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Kim Marsh, maker of imaginative miniature models

Kim Marsh has an extraordinary talent for creating intricate dioramas. With fascinating attention to detail, the master craftsman combines a variety of materials and utilises complex techniques to design and shape his micro models.

His Liliputian landscapes typically feature fine figurines driving diminutive vehicles amidst bantam buildings.

Manly Observer caught up with the Northern Beaches model-maker to learn how he makes his miniature masterpieces.

Kim, who has been assembling small-scale scenes for about three decades, constructs them from scratch. This involves seeking and photographing inspiring subjects, sketching his ideas, gathering raw materials, then cutting, carving, bending and gluing them into shape.

“I pretty much fabricate all my models,” he revealed, “including all the bolts and fitted staircases. My models are about 90 per cent hand-built… I use a scale of 1:35 to 1:32.

“The materials I use are wood, paper, Styron (which is a plastic), brass, sheet metal, and galvanised iron. Lots of wood, actually. I use boxwood mainly, because it’s easy to carve and shape.”

Part of ‘Sandy Hollow’, Kim Marsh’s Australiana-themed miniatures inspired by Queensland housing. Photo: Alec Smart

Traditionally focusing on maritime and industrial objects, Kim revealed he is now more interested in recreating ‘Australiana’. His inspiration is historic home-grown subjects, from crumbling cottages to rusting railways and collapsed old coal mines as well as well-maintained museum-pieces.

“I do lots of travelling around Australia, taking photos as a reference,” he said. “I’m using different elements of Australiana, incorporating traditional Australian themes whilst trying to find an authentic Australian character.

“But instead of doing a purely strict representation of reality, I try to give it more of a lived-in recognition of life in Australia.

“I use my imagination to determine the difference. When I create my pieces, inspired by real objects, I initially design and draw them, then build reproductions without copying the originals exactly.

“I previously made objects that reminded me of my youth growing up around Darling Harbour. My father used to work at the city fruit markets in Haymarket, which was quite an industrial area.

“Before that I was born in Queensland and the architectural style of the tropics, with their houses up on stilts and all the detail that goes into them, inspires the work I do now.”

Model of a Tropical Queensland house and assorted characters. Photo: Kim Marsh

Attention to detail

Despite diverting from replicas into more imaginative ventures, Kim’s finished creations are, nevertheless, very realistic. His tropical houses, for example, include roof vents, outside water tanks, timber balconies, brick chimneys and shuttered windows with hanging blinds.

Yet look closely at his creations and you’ll discover Kim’s real genius at work. For starters, they’re all artificially aged: timber fences are typically missing a few palings; corrugated iron rooves are rusted; old chimneys are missing bricks; pallets have broken planks; concrete is cracked; paint is flaking; and weatherboard houses have a weathered appearance.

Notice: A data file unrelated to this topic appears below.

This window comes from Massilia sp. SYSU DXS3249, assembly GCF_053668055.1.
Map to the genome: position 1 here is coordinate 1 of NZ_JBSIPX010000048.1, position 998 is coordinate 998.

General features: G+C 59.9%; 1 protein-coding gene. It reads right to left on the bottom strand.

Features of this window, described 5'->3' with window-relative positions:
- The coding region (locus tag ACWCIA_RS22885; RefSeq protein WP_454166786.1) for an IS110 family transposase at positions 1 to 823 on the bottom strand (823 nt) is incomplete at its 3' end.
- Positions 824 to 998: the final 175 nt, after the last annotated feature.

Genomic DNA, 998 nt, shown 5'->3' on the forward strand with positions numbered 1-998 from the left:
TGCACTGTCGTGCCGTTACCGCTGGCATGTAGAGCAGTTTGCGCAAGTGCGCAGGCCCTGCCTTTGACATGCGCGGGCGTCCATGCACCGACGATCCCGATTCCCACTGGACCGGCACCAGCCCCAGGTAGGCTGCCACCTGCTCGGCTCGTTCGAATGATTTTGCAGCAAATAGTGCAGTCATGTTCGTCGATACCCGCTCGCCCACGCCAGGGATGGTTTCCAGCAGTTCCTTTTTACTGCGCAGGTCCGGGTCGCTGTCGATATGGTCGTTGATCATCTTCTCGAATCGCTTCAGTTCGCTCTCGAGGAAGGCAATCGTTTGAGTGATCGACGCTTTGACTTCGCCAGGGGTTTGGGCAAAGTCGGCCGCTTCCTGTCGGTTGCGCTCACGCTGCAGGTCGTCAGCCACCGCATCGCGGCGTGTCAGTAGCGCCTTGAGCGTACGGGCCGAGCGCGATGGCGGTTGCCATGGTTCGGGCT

But how does he achieve the rusty effect without deliberately exposing the metalwork to damp – which could ruin the longevity of his displays.

“I love painting and effects. I use an airbrush, oil paints, water-based paints pigments, coloured pencils, coloured paper, plasters – whatever, I will try it…Rust in the miniature community is a holy grail and usually the few who do it have their own styles and, done well, it is amazing. There are also specialist paint companies…

“I always had trouble with these techniques so I invented my own. You prime the surface then apply a rust base colour. After it dries you apply a coat of salt sealed with hair spray. When it dries again you spray your top colour, then when it dries fully, the surface is distressed, revealing the rust colour in a random pattern. The secret to rust looking authentic is the random pattern.”

Model of paddlewheel-driven boat with man in dinghy alongside. Photo: Kim Marsh

Movable miniatures

Kim’s complex pieces can also be dismantled into his carefully constructed travel boxes for transportation to exhibitions, including overseas. In March 2023 he is exhibiting in Utrecht in the Netherlands.

“I’ve been invited to the National Railway Museum in the Netherlands,” he confirmed. “I’ll be there for three days…

“In the past I’ve taken other models to Europe that had no connections to Australiana, just general industrial or maritime scenes. But I found that a lot of Europeans knew nothing about Australia at all. Like Germans, Austrians, French, Swiss – they’re often amazed that there’s actually anything at all that’s historic in Australia…

“So, the model I’m creating now, ‘Sandy Hollow’, is inspired by Australiana – in fact it’s very Queensland-based. Now I can show it and talk about the elements, culture and different habits of Australians to Europeans whilst trying to give them a bit more of an idea of what an interesting country this is.”

Kim Marsh on Facebook


Some facts about model making


Kim Marsh’s model of the dilapidated old Acland Coal mine in Queensland. Photo: Alec Smart


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Manly Observer is an experiment in providing non-sensationalist hyperlocal news on Sydney’s Northern Beaches. We cover the big news across the LGA, but with a hyper focus on the Manly electorate encompassing Balgowlah, Seaforth, Freshwater, Brookvale and Curl Curl up to Dee Why. It is run by those living in the community for the benefit of an informed community. We care about an informed and connected community. That’s it. Simple. Thank you for your support in keeping quality local news alive!

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